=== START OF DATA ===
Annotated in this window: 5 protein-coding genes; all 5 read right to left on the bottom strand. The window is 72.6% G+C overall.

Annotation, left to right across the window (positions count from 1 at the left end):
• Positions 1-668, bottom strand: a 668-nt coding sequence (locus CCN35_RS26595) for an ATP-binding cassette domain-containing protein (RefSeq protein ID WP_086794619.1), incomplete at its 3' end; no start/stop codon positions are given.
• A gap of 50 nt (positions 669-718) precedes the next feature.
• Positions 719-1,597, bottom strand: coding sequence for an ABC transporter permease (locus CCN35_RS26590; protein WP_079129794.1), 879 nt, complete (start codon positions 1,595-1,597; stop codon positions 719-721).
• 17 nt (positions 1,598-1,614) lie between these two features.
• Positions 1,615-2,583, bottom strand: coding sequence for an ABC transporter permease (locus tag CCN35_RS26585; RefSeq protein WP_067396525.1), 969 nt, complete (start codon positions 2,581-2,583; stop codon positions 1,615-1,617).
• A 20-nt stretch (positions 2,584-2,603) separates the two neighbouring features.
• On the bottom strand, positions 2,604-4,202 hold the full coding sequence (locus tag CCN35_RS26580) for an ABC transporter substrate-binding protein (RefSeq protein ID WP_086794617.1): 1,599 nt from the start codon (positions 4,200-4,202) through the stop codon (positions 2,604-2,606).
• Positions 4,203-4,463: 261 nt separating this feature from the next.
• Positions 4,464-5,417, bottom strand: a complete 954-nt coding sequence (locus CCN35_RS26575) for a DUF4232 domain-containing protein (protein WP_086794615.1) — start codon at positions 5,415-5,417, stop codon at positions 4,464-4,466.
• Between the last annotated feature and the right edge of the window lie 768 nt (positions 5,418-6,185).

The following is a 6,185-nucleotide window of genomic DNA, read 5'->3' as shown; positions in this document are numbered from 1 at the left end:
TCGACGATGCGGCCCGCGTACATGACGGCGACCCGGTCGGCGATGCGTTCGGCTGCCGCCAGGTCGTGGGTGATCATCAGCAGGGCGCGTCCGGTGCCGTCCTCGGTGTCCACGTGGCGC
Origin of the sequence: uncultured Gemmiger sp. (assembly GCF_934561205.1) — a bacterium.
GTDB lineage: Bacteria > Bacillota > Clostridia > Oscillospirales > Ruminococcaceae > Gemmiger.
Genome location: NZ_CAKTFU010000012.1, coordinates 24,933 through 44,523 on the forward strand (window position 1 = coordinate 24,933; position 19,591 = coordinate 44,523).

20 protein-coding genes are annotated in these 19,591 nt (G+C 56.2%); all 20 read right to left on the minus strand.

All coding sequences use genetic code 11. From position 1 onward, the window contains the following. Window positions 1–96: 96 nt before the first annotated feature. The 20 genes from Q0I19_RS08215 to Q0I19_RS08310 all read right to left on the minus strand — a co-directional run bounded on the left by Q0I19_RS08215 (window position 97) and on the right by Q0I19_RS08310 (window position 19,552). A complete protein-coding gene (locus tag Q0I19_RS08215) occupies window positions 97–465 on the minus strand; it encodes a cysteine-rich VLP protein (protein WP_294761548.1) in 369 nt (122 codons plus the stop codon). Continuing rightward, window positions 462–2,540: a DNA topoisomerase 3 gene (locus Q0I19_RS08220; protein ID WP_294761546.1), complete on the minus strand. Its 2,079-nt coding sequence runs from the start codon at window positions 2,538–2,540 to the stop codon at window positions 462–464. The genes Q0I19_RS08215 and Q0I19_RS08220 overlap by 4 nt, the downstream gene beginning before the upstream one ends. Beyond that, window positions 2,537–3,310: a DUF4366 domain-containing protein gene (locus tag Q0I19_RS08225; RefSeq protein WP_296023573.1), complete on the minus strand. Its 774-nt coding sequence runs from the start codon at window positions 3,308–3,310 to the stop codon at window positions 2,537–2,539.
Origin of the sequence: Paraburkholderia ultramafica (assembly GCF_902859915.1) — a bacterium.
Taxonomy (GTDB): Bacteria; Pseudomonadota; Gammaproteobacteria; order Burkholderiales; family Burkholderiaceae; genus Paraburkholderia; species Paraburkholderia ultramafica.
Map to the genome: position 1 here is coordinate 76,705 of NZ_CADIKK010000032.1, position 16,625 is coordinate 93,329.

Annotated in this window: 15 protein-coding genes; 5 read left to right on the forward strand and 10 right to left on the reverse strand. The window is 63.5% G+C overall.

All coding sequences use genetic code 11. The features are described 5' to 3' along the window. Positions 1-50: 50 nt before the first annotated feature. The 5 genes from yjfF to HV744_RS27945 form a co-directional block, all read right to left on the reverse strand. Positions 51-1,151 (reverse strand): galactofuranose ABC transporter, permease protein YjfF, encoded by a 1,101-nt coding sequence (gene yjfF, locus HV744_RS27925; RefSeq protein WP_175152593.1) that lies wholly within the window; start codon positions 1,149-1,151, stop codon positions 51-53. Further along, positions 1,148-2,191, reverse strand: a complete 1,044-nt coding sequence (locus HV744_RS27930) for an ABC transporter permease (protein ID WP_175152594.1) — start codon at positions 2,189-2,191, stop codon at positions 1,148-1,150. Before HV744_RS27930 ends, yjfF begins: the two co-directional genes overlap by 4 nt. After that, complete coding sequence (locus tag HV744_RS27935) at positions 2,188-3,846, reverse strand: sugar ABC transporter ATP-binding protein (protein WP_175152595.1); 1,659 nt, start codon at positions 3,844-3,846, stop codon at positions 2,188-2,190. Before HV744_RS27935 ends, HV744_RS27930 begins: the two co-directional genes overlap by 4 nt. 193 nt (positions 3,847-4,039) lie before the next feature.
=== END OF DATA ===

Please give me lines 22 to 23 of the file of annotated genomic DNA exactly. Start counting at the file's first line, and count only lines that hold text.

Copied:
Map to the genome: position 1 here is coordinate 76,705 of NZ_CADIKK010000032.1, position 16,625 is coordinate 93,329.

Annotated in this window: 15 protein-coding genes; 5 read left to right on the forward strand and 10 right to left on the reverse strand. The window is 63.5% G+C overall.